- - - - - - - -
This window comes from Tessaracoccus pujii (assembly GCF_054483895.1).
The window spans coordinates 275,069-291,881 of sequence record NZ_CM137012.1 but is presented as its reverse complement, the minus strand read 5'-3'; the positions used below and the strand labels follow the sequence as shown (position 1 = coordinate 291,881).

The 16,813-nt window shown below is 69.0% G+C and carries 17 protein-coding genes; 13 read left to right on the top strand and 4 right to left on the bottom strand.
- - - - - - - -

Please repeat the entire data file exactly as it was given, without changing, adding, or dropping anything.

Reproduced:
This window comes from Tessaracoccus pujii (assembly GCF_054483895.1).
The window spans coordinates 275,069-291,881 of sequence record NZ_CM137012.1 but is presented as its reverse complement, the minus strand read 5'-3'; the positions used below and the strand labels follow the sequence as shown (position 1 = coordinate 291,881).

The 16,813-nt window shown below is 69.0% G+C and carries 17 protein-coding genes; 13 read left to right on the top strand and 4 right to left on the bottom strand.